During the Ford presentation, they mentioned the 7.3L will get a spec bump. This engine has been in the field for a few years, and other than some early spark plug wiring issues, it has been reliable. They have enough data now to know how to push it further, while hopefully maintaining reliability. The size-per-power output ratio on this engine is relatively low, so bumping up the output shouldn’t be a problem.
So how much will the 7.3L power output increase, and will it be enough to justify the bump over the new 6.8L? Let’s look at the now retired Boss to make a guess. The $1,700 upgrade from the 6.2L Boss to the 7.3L Godzilla brought an 11.7% increase in horsepower and almost 10.5% increase in torque. Let’s look at what we get if we increase my 6.8L output guesses by the same amount, remember I’m guessing at the 6.8L numbers.
6.8L?: 420 hp - 430 lbs.-ft. of torque
7.3L?: 470 hp - 488 lbs.-ft. of torque
Pushing to 490 lbs.-ft. of torque is only a 3.1% increase. They might go big with a 5% increase to hit 500 lbs.-ft. of torque. It would give them a big talking point, but I don’t think they need it, and they can leave some room for improvement later.
Final guess on the 7.3L: 440 hp - 490 lbs.-ft. of torque
What about the diesel? Is the Powerstroke getting a boost?
Powerstroke 6.7L Turbo Diesel V8 - 475 HP - 1,050 lbs.-ft. of torque
The Powerstroke numbers will likely remain unchanged for this year, and I think that’s just fine. In the F-450, this engine can tow 37,000 pounds. For the RV crowd, that number is overkill in many instances. Even massive toy haulers are rarely much larger than 20k. You do probably want to go with this engine for anything over 16k pounds or if you live in high altitudes.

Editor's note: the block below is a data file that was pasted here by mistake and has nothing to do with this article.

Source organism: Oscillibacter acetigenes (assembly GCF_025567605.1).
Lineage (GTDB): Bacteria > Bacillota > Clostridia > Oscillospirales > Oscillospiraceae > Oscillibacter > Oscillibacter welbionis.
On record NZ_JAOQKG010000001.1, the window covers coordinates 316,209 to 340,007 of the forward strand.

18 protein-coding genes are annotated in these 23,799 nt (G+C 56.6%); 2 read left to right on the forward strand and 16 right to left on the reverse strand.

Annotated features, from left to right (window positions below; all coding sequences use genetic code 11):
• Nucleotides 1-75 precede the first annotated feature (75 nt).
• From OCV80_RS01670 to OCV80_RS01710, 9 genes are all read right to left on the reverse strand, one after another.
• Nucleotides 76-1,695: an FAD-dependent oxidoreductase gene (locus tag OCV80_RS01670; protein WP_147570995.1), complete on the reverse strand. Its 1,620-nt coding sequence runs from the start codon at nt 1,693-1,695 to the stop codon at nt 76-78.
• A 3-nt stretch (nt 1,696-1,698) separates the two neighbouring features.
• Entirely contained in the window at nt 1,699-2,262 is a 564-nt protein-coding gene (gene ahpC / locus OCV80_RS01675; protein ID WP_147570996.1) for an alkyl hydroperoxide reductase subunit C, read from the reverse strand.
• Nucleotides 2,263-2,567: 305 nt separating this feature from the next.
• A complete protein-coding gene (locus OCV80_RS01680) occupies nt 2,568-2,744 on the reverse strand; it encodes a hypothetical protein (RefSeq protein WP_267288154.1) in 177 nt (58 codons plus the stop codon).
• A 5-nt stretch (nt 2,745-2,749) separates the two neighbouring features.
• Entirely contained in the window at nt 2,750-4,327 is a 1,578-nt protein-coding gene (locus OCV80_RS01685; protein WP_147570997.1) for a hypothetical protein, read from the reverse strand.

The Powerstroke is insanely capable, but Ford decided that wasn’t enough
Enter the Powerstroke High Output
New for 2023 is a high output version of the same 6.7L Powerstroke. For the RV crowd, you don’t need this. The regular Powerstroke is overkill for many of you, but I’m guessing there are quite a few in the transport industry that are excited about this one.
Ford has given no indication what the numbers will be on this one. Maybe we can guess by looking at the Ram numbers.
Cummins Turbo Diesel I6 - 360 HP - 800 lbs.-ft. of torque
Cummins High Output Turbo Diesel I6 - 420 HP - 1,075 lbs.-ft. of torque
The Cummins High Output beats the Powerstroke on torque by a small margin. Ford said they wanted to be the best, so we know the torque number is going to be higher than 1,075 lbs.-ft. of torque, but by how much?
Will the difference in the Powerstroke HO be 34% like with the Cummins variants? The would put the Powerstroke HO at over 1,400 lbs.-ft. of torque which is insane. I just can’t fathom them reaching that far especially when they are still using the same transmission.
If we look back at the gas engines, the 7.3L is sort of like a high output version of the new 6.8L. I made a rough guess at where the numbers would be at for these two gasser. My guess puts the torque increase between the gassers at about 14%. If we put a 14% bump on the Powerstroke 1,050 lbs.-ft. of torque we get just under 1,200 lbs.-ft. of torque. That number just sounds cool.
Final guess on the Powerstroke 6.7L High Output Turbo Diesel V8 - 520 HP - 1,200 lbs.-ft. of torque
The Ram charge to upgrade from the standard Cummins to the High Output variant is $2,800. I think the Ford charge will also be more in line with the gas variants. The current 6.2L to 7.3L upgrade cost is about $1,700, though that may change with the 6.8L. I think the Powerstroke HO variant upgrade will come in under $2k.
One of the interesting things about the High Output variant is that it will still be mated to the same 10 speed transmission. For fellow Godzilla gasser owners out there, this is the same transmission we have. It should be pretty unbreakable for us. How it holds up against an even more powerful diesel remains to be seen.